The outcomes of patients with heart failure (HF) remain suboptimal. Sodium restriction is the most common non-pharmacologic recommendation for HF patients and is endorsed by most guidelines. Interestingly, this recommendation is based on expert opinion or observational studies. The appropriate sodium intake for HF patients on contemporary therapy remains unknown. Some trials have actually suggested worse outcomes with sodium restriction in HF. High sodium intake can cause fluid retention;however, neurohormonal activation induced by low sodium intake can potentially harm the failing heart also. Therefore, the net impact of sodium restriction on HF outcomes can only be addressed with a well-designed trial testing different levels of sodium restriction. However, this trial cannt rely on patients trying to reduce salt intake, as these attempts would be inconsistent. A full-scal trial based on provision of prepared food with specific sodium content is preferable. Patients with "systolic" HF (low ejection fraction) discharged after admission for acute HF is a desirable target population because of high mortality and readmission risk. Testing the sodium intake currently recommended for high-risk individuals in the general population (1500 mg/d) vs. 3000 mg/d in patients with HF would be reasonable from an ethical perspective, since >3000 mg/day is unlikely to be beneficial. Critical gaps exist in our knowledge necessary to design such a Phase III clinical trial, including lack of data on: (1) proportion of patients consuming e3000 mg/ sodium after discharge (to be ethically randomized into 1500- vs. 3000-mg/d sodium);(2) outcomes among systolic HF patients stable 2 weeks post discharge (to allow for stabilization of treatment and diet);(3) projected effects of a 1500- vs. a 3000-mg/d sodium diet on outcomes (to power a Phase III trial);(4) on-study retention and compliance with provided food;(5) safety of 1500 and 3000 mg/d sodium, especially related to renal function and blood pressure;(6) optimal visit schedule to track compliance and safety, while maintaining feasibility. Therefore, we propose a pilot study with 2 components. In the registry component, we will evaluate patients with HF and ejection fraction d40% before discharge during admission for acute HF to estimate the proportion of patients willing to participate in a 12-week feeding trial;among those, the proportion consuming e3000 mg/d sodium (based on 24-h urine collection), despite discharge instructions, at the 2-week post-discharge visit. In the randomized component, we will randomize 50 eligible patients into meal plans, prepared in our metabolic kitchen by research nutritionists, with 1500 vs. 3000 mg/d sodium for 12 weeks, followed by an additional 12 weeks of surveillance for clinical and safety events. We will evaluate (1) on-study retention and compliance with prepared food;(2) trends in all-cause mortality, readmissions, and emergency room visits;(3) NT-pro-B-type natriuretic peptide levels;(4) diet palatability and quality of lif;and (5) safety (vital signs and biochemistry). We expect this pilot study to yield information necessary and sufficient to design a full-scale clinical trial that will provide an evidence base fr dietary sodium recommendations in HF.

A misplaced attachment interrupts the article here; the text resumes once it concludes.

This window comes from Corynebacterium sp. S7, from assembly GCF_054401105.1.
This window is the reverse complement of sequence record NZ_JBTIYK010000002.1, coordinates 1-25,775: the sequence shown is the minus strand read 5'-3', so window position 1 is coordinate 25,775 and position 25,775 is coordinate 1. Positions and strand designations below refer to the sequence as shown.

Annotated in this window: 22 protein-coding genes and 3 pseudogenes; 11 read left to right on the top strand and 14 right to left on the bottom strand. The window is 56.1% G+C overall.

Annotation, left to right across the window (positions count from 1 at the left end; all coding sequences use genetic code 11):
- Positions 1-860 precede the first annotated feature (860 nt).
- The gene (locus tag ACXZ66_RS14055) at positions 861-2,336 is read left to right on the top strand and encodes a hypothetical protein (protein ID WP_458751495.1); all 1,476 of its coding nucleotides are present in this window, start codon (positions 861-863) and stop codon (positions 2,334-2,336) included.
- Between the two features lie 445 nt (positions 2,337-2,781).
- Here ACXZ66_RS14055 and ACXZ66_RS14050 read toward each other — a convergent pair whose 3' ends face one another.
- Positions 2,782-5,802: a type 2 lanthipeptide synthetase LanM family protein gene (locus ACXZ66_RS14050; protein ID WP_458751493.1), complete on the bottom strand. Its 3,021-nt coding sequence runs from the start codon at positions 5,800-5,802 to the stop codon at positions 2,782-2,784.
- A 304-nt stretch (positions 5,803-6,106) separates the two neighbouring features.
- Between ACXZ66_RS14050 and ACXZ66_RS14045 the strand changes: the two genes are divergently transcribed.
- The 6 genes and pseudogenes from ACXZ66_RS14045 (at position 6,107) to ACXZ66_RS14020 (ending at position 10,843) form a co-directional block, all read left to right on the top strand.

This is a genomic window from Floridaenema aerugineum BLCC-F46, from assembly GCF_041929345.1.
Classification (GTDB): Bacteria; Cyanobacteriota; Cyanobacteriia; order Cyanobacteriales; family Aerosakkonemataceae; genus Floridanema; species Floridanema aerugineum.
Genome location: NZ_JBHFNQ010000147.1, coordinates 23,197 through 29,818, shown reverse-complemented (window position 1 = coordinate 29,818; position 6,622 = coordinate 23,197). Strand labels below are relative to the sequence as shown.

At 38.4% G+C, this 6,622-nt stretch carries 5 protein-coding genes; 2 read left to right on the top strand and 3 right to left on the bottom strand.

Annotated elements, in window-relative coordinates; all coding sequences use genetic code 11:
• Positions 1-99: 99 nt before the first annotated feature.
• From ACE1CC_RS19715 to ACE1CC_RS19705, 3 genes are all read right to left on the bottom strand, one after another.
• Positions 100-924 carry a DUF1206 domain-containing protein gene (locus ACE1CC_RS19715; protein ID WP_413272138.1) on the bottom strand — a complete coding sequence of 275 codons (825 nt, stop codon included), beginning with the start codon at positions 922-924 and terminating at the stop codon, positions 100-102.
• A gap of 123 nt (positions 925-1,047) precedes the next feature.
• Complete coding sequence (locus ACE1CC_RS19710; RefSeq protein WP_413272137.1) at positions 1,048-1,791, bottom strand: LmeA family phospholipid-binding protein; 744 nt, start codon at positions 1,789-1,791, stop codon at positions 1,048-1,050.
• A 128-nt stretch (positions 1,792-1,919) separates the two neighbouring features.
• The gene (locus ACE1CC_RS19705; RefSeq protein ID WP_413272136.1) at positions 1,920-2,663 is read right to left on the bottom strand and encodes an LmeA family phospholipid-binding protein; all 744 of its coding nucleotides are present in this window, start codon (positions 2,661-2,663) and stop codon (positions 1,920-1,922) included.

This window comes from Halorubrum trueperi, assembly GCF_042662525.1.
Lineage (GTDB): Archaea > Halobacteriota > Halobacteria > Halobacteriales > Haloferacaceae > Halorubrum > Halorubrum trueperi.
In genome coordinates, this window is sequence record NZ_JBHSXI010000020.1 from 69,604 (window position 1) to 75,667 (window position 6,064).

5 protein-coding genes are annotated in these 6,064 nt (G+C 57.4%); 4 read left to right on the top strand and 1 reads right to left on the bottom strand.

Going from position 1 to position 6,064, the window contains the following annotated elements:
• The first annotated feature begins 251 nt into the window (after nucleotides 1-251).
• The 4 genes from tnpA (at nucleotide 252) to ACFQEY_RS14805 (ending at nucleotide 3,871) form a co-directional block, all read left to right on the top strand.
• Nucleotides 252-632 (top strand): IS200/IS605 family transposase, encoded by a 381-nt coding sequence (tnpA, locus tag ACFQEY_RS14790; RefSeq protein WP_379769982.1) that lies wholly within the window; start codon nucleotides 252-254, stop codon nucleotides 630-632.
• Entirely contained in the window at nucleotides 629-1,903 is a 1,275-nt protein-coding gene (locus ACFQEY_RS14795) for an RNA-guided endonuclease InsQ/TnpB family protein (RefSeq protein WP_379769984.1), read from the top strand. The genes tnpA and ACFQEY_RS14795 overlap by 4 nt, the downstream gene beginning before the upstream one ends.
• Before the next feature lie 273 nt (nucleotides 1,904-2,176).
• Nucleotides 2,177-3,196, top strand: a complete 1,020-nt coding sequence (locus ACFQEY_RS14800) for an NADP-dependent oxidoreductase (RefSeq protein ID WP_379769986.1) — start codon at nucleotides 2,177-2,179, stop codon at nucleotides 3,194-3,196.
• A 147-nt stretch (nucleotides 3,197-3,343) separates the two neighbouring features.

Currently, the recommendations for sodium intake restriction for patients with heart failure are mostly based on expert consensus and observational evidence, whereas smaller randomized studies have actually suggested that strict dietary sodium reduction may be harmful in heart failure. In the proposed clinical trial pilot study, we plan to collect data on enrollment rates, compliance, outcomes, and safety of a 12-week dietary intervention in heart failure patients, with prepared food containing two different levels of sodiu (1,500 mg and 3,000 mg) daily, followed by a 12-week surveillance for safety and effectiveness. The goal is to inform the design of a full- scale clinical trial that will provide more definitive evidence for dietary sodium recommendations in heart failure.